In less than one week, San Antonio will get to learn the history of San Pedro Creek through song and dance, and (literally) break ground on the creek’s future as a cultural and historical connector of destinations in the city’s downtown.
The first act of John Phillip Santos’ Las Fundaciones de Béjar will give the audience gathered Thursday, Sept. 8 at Fox Tech High School’s football field a glimpse into how San Pedro Creek was a life source for the indigenous groups living along it years ago, and how it was a collision of cultures, religions, and ideas when the native peoples first encountered the Spanish emissaries.
It’s rare that this story is told in popular culture, and even more unique that it’s being told in the form of an operetta, featuring a libretto written by Santos, a musical score by California-based composer Joseph Julian Gonzalez, and vocalists from Opera San Antonio.
“Sure, there have been southern operas and things like that … but in terms of the deep story of North America – that has really not been discussed,” Gonzalez told the Rivard Report Thursday. “This is something I’m very passionate about and I think other people are, too. They want to see their culture reflected in the arts.”
A full orchestra conducted by San Antonio Symphony Music Director Sebastian Lang-Lessing, as well as 16 children from the Children’s Chorus of San Antonio, classical dancers from Ballet San Antonio and Native American dancers from American Indians in Texas at the Spanish Colonial Missions will help bring the mythical performance full circle.
The celebration also will kick off the first annual World Heritage Festival.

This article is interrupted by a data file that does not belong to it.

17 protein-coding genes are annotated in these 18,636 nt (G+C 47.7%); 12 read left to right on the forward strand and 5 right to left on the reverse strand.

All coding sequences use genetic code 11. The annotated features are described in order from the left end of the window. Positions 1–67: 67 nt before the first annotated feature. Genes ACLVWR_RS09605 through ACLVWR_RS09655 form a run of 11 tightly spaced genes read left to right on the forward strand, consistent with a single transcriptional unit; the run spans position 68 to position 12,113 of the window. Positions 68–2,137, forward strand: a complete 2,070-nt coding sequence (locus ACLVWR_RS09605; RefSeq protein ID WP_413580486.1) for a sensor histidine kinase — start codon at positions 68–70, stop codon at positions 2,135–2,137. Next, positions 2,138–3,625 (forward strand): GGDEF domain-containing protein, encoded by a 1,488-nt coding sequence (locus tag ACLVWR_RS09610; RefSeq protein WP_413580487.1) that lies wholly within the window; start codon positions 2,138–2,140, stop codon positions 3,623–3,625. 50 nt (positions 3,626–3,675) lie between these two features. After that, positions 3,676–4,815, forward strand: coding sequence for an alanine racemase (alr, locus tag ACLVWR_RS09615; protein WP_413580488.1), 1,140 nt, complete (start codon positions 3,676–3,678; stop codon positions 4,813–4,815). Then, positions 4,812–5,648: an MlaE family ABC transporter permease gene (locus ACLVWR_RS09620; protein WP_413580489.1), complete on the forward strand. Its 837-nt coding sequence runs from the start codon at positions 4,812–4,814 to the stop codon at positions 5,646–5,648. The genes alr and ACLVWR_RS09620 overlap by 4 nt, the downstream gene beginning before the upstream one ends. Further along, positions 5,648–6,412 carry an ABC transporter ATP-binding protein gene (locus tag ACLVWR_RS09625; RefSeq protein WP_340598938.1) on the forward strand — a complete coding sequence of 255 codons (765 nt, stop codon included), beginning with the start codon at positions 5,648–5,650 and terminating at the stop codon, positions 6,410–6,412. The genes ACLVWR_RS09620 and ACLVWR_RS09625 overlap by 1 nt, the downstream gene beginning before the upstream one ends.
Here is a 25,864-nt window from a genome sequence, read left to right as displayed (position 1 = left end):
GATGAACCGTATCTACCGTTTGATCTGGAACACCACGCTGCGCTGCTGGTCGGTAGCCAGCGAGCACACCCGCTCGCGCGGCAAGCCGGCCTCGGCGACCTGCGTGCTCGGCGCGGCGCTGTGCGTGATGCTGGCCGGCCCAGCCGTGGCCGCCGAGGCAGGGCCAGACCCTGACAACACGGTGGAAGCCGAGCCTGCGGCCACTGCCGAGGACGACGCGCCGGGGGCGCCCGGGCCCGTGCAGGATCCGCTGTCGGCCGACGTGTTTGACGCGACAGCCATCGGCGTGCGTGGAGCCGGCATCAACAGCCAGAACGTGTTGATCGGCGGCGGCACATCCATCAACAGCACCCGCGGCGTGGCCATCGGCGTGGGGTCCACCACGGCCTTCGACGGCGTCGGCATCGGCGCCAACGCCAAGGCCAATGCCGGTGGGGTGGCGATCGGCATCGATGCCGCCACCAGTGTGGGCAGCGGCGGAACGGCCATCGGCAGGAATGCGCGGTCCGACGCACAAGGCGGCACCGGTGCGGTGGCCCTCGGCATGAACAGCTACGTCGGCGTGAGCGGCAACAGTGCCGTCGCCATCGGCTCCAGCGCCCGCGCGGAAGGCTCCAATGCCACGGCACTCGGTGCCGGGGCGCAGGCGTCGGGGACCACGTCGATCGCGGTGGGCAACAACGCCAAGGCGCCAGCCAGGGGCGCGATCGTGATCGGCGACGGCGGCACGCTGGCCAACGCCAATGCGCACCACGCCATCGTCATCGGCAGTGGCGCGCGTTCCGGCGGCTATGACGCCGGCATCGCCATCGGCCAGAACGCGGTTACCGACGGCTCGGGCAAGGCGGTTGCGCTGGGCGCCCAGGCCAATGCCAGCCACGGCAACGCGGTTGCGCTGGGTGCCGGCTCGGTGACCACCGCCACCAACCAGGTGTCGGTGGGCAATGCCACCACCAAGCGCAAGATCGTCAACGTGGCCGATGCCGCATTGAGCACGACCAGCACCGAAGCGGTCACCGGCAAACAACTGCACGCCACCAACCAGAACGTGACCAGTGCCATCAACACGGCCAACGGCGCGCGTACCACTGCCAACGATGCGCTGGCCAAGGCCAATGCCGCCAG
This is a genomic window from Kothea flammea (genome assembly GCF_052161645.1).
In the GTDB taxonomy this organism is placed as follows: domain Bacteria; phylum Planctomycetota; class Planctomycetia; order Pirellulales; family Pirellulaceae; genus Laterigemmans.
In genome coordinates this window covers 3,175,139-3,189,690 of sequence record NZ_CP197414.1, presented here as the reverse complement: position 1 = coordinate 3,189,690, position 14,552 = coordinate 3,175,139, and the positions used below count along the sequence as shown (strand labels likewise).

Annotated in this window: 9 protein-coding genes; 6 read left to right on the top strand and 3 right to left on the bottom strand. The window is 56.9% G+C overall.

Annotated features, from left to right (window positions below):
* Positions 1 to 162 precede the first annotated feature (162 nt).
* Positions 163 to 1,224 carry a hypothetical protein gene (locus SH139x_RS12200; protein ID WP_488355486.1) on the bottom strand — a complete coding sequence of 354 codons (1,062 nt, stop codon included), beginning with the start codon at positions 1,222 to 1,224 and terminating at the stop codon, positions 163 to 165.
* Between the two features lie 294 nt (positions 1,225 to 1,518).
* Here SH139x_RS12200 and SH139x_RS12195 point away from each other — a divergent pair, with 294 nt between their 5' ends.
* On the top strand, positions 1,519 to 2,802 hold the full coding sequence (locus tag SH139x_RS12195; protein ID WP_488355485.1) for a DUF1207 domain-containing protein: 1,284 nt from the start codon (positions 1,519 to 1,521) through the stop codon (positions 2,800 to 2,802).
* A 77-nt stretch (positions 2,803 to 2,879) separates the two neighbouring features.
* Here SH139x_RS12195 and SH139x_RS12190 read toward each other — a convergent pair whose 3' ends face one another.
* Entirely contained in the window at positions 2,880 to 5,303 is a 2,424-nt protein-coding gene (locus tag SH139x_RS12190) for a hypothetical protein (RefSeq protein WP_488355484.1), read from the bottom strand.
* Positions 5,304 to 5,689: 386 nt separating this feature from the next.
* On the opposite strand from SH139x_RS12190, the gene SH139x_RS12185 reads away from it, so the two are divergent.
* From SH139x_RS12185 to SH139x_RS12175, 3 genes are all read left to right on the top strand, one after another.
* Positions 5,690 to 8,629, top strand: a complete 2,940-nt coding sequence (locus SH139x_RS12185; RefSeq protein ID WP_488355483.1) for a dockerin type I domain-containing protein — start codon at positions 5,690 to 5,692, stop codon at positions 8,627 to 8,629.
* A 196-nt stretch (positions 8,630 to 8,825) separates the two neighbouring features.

Each of the groups have been rehearsing over the past few months and came together Friday night to rehearse together. Gonzalez, who was approached in May to take on the task, said that the entire production has come together rather quickly, but seamlessly. Santos saw his piece Misa Azteca, an eight movement, symphonic oratorio that features indigenous percussion and Aztec poetry, and thought Gonzalez would be perfect for the job.
Gonzalez, who recently took a DNA test and found out he is 39% indigenous, wanted to make Fundaciones an accurate and moving portrayal of the creek’s history. He and Santos met with several community stakeholders and indigenous groups in San Antonio to gather their stories in order to incorporate those perspectives into the operetta.
Gonzalez was inspired by those groups’ “desire to keep their heritage and stories intact,” and the story focuses on how they evolved from the creek, which is a character in itself. It also shows how the indigenous groups were foretold that the Spanish would arrive, forever altering their lives.
“We kind of present all different points of view of what people were kind of expecting,” Gonzalez said. “The dread of it, that their culture would be forever changed, others thinking they’d be there to protect them from invading enemies…They have these big themes that kind of all converge here in San Antonio.”
The final song of the performance portrays that encounter.
“They said they were coming … and nothing will be the same,” the chorus sings, to which the creek character responds, “I will always be with you.”
“The libretto,” Santos previously told the Rivard Report, “is written in a mix of English, Coahuilteca, and Spanish. In short, Puro San Antonio.”
Fundaciones will not only feature Native American dancers, who will perform a two minute “creation dance,” but also a pow wow drum and indigenous shaker in the orchestra.
“You can have all your orchestral colors and your modern orchestral techniques that you use, but by going into Mexican or indigenous instruments and melodic gestures, you’re kind of like an artist who has a wider palette of colors,” Gonzalez said.
Creating the musical score for Fundaciones was a rapid, but thorough process, Gonzalez said. From his home in Baja California, Mexico, he’d send samples to Santos and Lang-Lessing, who’d send back their opinions. It was a lot of reworking and experimentation, he added, but “everyone has been flexible.”
The performance is free and open to the public.
Top image: Classical dancers from Ballet San Antonio practice for the San Pedro Creek groundbreaking ceremony . Photo by Kathryn Boyd-Batstone.